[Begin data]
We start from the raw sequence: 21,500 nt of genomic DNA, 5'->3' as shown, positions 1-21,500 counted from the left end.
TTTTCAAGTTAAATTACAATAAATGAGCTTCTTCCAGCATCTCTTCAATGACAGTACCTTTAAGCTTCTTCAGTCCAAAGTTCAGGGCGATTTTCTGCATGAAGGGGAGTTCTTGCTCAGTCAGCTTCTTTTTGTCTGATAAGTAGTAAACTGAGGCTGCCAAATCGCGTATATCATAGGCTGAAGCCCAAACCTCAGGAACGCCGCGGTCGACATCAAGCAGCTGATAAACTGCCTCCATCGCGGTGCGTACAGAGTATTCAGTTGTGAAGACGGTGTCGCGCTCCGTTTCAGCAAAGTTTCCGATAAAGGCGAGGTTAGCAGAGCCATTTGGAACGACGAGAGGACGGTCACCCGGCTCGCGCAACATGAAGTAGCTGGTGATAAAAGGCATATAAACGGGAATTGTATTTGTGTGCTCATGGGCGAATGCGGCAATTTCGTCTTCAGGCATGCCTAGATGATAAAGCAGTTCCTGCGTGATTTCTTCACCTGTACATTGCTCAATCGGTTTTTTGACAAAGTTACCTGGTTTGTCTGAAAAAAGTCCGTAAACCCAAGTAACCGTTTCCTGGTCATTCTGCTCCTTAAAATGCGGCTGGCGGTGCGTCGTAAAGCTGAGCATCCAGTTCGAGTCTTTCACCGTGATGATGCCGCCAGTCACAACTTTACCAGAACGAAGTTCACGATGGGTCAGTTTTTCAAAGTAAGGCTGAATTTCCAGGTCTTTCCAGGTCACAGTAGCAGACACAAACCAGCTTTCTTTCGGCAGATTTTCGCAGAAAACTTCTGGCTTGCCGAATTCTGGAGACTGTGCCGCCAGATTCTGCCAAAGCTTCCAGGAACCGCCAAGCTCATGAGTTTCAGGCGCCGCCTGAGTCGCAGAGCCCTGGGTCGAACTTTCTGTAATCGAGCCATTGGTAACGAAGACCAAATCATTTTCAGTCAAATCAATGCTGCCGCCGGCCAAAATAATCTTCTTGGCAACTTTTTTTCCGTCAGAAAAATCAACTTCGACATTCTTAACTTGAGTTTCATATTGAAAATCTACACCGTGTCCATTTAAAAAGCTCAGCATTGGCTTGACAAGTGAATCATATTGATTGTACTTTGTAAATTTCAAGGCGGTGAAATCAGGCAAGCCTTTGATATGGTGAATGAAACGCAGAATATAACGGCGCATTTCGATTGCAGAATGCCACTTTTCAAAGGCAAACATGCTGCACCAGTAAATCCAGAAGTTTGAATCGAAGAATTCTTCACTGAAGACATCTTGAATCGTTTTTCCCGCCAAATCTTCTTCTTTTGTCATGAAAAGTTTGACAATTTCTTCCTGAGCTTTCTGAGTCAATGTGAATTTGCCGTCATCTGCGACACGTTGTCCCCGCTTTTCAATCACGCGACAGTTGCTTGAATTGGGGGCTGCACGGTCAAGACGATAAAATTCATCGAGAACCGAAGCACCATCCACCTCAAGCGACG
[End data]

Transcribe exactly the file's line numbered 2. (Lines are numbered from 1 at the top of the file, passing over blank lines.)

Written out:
TTTTCAAGTTAAATTACAATAAATGAGCTTCTTCCAGCATCTCTTCAATGACAGTACCTTTAAGCTTCTTCAGTCCAAAGTTCAGGGCGATTTTCTGCATGAAGGGGAGTTCTTGCTCAGTCAGCTTCTTTTTGTCTGATAAGTAGTAAACTGAGGCTGCCAAATCGCGTATATCATAGGCTGAAGCCCAAACCTCAGGAACGCCGCGGTCGACATCAAGCAGCTGATAAACTGCCTCCATCGCGGTGCGTACAGAGTATTCAGTTGTGAAGACGGTGTCGCGCTCCGTTTCAGCAAAGTTTCCGATAAAGGCGAGGTTAGCAGAGCCATTTGGAACGACGAGAGGACGGTCACCCGGCTCGCGCAACATGAAGTAGCTGGTGATAAAAGGCATATAAACGGGAATTGTATTTGTGTGCTCATGGGCGAATGCGGCAATTTCGTCTTCAGGCATGCCTAGATGATAAAGCAGTTCCTGCGTGATTTCTTCACCTGTACATTGCTCAATCGGTTTTTTGACAAAGTTACCTGGTTTGTCTGAAAAAAGTCCGTAAACCCAAGTAACCGTTTCCTGGTCATTCTGCTCCTTAAAATGCGGCTGGCGGTGCGTCGTAAAGCTGAGCATCCAGTTCGAGTCTTTCACCGTGATGATGCCGCCAGTCACAACTTTACCAGAACGAAGTTCACGATGGGTCAGTTTTTCAAAGTAAGGCTGAATTTCCAGGTCTTTCCAGGTCACAGTAGCAGACACAAACCAGCTTTCTTTCGGCAGATTTTCGCAGAAAACTTCTGGCTTGCCGAATTCTGGAGACTGTGCCGCCAGATTCTGCCAAAGCTTCCAGGAACCGCCAAGCTCATGAGTTTCAGGCGCCGCCTGAGTCGCAGAGCCCTGGGTCGAACTTTCTGTAATCGAGCCATTGGTAACGAAGACCAAATCATTTTCAGTCAAATCAATGCTGCCGCCGGCCAAAATAATCTTCTTGGCAACTTTTTTTCCGTCAGAAAAATCAACTTCGACATTCTTAACTTGAGTTTCATATTGAAAATCTACACCGTGTCCATTTAAAAAGCTCAGCATTGGCTTGACAAGTGAATCATATTGATTGTACTTTGTAAATTTCAAGGCGGTGAAATCAGGCAAGCCTTTGATATGGTGAATGAAACGCAGAATATAACGGCGCATTTCGATTGCAGAATGCCACTTTTCAAAGGCAAACATGCTGCACCAGTAAATCCAGAAGTTTGAATCGAAGAATTCTTCACTGAAGACATCTTGAATCGTTTTTCCCGCCAAATCTTCTTCTTTTGTCATGAAAAGTTTGACAATTTCTTCCTGAGCTTTCTGAGTCAATGTGAATTTGCCGTCATCTGCGACACGTTGTCCCCGCTTTTCAATCACGCGACAGTTGCTTGAATTGGGGGCTGCACGGTCAAGACGATAAAATTCATCGAGAACCGAAGCACCATCCACCTCAAGCGACG